In mid-January, the National Safety Council called for a nationwide ban on the use of cellphones while driving, citing overwhelming evidence of the risk of injuries and death from driver distraction.
California has banned texting behind the wheel and, along with several other states, prohibits the use of hand-held phones while allowing drivers to talk with hands-free devices. But research has shown talking is risky even when both hands are free, because the mind is somewhere else.
About 4 in 5 cellphone owners make calls while driving, and nearly 1 in 5 sends text messages, according to a survey by Nationwide Mutual Insurance Co. The habit is so deeply ingrained that the likelihood of all-out bans seems practically nil.
Individuals still can make the sensible decision to hang up and drive, but they won't get any encouragement from the wireless industry.
"A sensible, a responsible and a brief phone call, we think, can be made, and sometimes needs to be made, in order for life's everyday challenges to be met," said a senior official of the main industry trade group, known as CTIA – The Wireless Association.
No business is comfortable telling its customers what to do – particularly when the advice weighs against its bottom line. It's not surprising then that wireless providers have taken the familiar road of denying scientific research and plain common sense.
Studies have shown that cellphone conversations can blind drivers to visual cues, slowing reaction time and situational awareness. Researchers at the University of Utah tested drivers and found that they performed no better, and by some measures worse, while talking on a cellphone than they did when they had a blood alcohol level of 0.08 percent and were legally drunk.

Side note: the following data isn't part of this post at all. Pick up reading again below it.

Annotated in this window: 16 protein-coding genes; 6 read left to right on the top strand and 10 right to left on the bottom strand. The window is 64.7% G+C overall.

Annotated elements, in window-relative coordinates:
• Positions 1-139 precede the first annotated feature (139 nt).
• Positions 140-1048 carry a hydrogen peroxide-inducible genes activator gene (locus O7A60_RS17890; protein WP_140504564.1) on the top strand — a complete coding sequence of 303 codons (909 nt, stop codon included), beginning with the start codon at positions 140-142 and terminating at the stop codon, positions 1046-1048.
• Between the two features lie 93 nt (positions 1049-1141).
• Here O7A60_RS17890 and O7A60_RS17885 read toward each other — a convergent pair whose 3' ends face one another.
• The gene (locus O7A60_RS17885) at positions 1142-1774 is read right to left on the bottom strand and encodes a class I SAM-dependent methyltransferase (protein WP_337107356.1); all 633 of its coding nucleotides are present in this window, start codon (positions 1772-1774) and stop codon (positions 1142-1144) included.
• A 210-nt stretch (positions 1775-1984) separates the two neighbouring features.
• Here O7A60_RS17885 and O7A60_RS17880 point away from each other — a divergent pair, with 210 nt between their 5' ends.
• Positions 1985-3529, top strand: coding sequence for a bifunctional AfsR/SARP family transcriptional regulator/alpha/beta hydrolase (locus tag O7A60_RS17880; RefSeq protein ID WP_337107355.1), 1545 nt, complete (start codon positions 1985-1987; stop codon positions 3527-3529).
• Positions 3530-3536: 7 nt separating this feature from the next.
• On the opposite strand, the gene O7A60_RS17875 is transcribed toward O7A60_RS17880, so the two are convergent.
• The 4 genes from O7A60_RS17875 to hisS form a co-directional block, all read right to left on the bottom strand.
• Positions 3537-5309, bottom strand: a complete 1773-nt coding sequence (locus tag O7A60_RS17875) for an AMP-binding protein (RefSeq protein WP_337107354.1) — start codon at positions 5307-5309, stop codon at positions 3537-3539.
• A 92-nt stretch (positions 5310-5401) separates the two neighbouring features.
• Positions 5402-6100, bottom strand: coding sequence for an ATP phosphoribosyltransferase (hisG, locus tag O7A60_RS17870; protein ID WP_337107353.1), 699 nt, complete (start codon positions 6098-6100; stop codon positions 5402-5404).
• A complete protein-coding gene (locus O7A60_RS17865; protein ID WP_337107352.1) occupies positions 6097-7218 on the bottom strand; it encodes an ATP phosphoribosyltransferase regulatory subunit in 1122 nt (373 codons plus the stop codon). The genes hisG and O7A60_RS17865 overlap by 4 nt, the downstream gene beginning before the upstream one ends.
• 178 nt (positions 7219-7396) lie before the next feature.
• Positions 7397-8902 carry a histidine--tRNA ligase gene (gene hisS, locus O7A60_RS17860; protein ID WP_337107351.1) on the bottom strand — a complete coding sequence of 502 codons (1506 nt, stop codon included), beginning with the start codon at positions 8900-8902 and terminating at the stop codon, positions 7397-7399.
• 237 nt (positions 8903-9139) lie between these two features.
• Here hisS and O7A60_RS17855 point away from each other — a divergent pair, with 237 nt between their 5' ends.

Such information is not available on the CTIA Website. It features the "why pick on us?" defense that drivers engage in all manner of distracting behaviors, from eating to applying makeup – as if one bad habit justifies a worse one. It says "statistics indicate wireless use does not equate to dangerous driving," offering as proof that during a recent period, accidents dropped while the number of drivers and cellphone users was increasing. Because many factors influence crash rates – such as drunken-driving enforcement and safer highway designs – it's a specious claim that proves nothing.
In fact, reliable statistics on cellphone-related casualties don't exist. That's because police agencies keep records differently and because motorists who crash while on the phone rarely admit it. The number of fatalities appears to be large, however. In 2003, researchers at the Harvard Center for Risk Analysis published an estimate of 2,600 deaths a year in cellphone-related crashes. About the same time, experts at the National Highway Traffic Safety Administration produced a more conservative estimate of 955 US deaths in 2002 – a toll they said was sure to grow with rising on-road cellphone use.
Fearing the wrath of the wireless industry and its allies in Congress, federal officials suppressed the NHTSA estimate, which was first reported by the Los Angeles Times in March.
Whatever the actual number, there have been more than enough deaths and bereaved families, and drivers who suddenly became criminals through a seemingly routine act.
Of course, consumers don't have to rely on industry propaganda. They have access to other information and should be wise enough to trust independent authorities over self-interested business concerns.
But faced with changing bad habits, we're prone to rationalization and selective hearing.
That's why what the cellphone industry says does matter. The appeal of chatting behind the wheel was a big factor in its phenomenal growth. Today, however, most everyone has a cellphone, and companies increasingly depend on unlimited calling plans rather than minutes sold to bored commuters. Now that we're all in their pockets, it's hard to see what they would lose by urging us, unequivocally, to hang up and drive. Their message should be that if the call is that important, it's worth pulling over.
Myron Levin is a former Los Angeles Times staff writer who writes about consumer issues. © 2009 Los Angeles Times.